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26.08.2016 | Research Paper | Ausgabe 8/2016

Clinical & Experimental Metastasis 8/2016

Expression of natural killer cell regulatory microRNA by uveal melanoma cancer stem cells

Zeitschrift:
Clinical & Experimental Metastasis > Ausgabe 8/2016
Autoren:
Powrnima Joshi, Mitra Kooshki, Wayne Aldrich, Daniel Varghai, Maciej Zborowski, Arun D. Singh, Pierre L. Triozzi
Wichtige Hinweise

Electronic supplementary material

The online version of this article (doi:10.​1007/​s10585-016-9815-9) contains supplementary material, which is available to authorized users.

Abstract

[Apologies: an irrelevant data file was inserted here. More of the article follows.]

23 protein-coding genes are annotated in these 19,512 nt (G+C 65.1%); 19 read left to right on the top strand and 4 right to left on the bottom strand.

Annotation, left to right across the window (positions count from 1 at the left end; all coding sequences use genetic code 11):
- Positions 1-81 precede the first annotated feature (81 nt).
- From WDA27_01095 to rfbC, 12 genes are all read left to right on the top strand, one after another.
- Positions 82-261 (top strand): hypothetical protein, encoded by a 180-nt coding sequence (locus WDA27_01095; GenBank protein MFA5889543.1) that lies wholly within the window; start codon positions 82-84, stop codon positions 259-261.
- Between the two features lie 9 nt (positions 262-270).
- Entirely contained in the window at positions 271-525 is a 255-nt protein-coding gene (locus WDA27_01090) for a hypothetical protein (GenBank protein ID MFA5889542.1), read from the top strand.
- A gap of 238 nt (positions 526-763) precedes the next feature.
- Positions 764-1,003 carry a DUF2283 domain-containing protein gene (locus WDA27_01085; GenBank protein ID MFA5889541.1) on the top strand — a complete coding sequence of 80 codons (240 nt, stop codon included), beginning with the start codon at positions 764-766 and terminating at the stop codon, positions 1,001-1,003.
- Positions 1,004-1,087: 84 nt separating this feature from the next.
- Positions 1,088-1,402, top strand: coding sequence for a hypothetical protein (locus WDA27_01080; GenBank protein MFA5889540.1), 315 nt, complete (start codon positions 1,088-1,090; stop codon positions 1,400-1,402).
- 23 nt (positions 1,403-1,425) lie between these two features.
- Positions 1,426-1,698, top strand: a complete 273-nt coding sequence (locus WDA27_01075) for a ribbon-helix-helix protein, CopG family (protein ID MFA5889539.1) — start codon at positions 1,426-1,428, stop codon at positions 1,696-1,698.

Natural killer (NK) cells are implicated in the control of metastasis in uveal melanoma, a process that has been ascribed to its cancer stem cell subpopulation. NK cell activation is regulated by specific microRNA (miR). The NK cell sensitivity and regulatory miR production of uveal melanoma cancer stem cells was examined. Cancer stem cells enriched from aggressively metastatic MUM2B uveal melanoma cells by selecting CD271+ cells or propagating as non-adherent spheres in stem-cell supportive were more resistant to NK cell cytolysis than cancer stem cells enriched from less aggressively metastatic OCM1 uveal melanoma cells. Both MUM2B and OCM1 cells expressed and secreted NK cell regulatory miRs, including miR 146a, 181a, 20a, and 223. MUM2B cells expressed and secreted miR-155; OCM1 cells did not. Transfecting MUM2B cells with anti-miR-155 increased NK cell sensitivity. CD271+ cells were identified in the blood of patients with metastatic uveal melanoma and were characterized by low expression of melanocyte differentiation determinants and by the ability to form non-adherent spheres in stem-cell supportive media. These cells also expressed NK cell regulatory miRs, including miR-155. These results indicate that uveal melanoma cancer stem cells can vary in their sensitivity to NK cell lysis and their expression of NK cell regulatory miRs. Circulating CD271+ cells from patients with metastatic uveal melanoma manifest cancer stem cell features and express miRs associated with NK cell suppression, including miR-155, that may contribute to metastatic progression.

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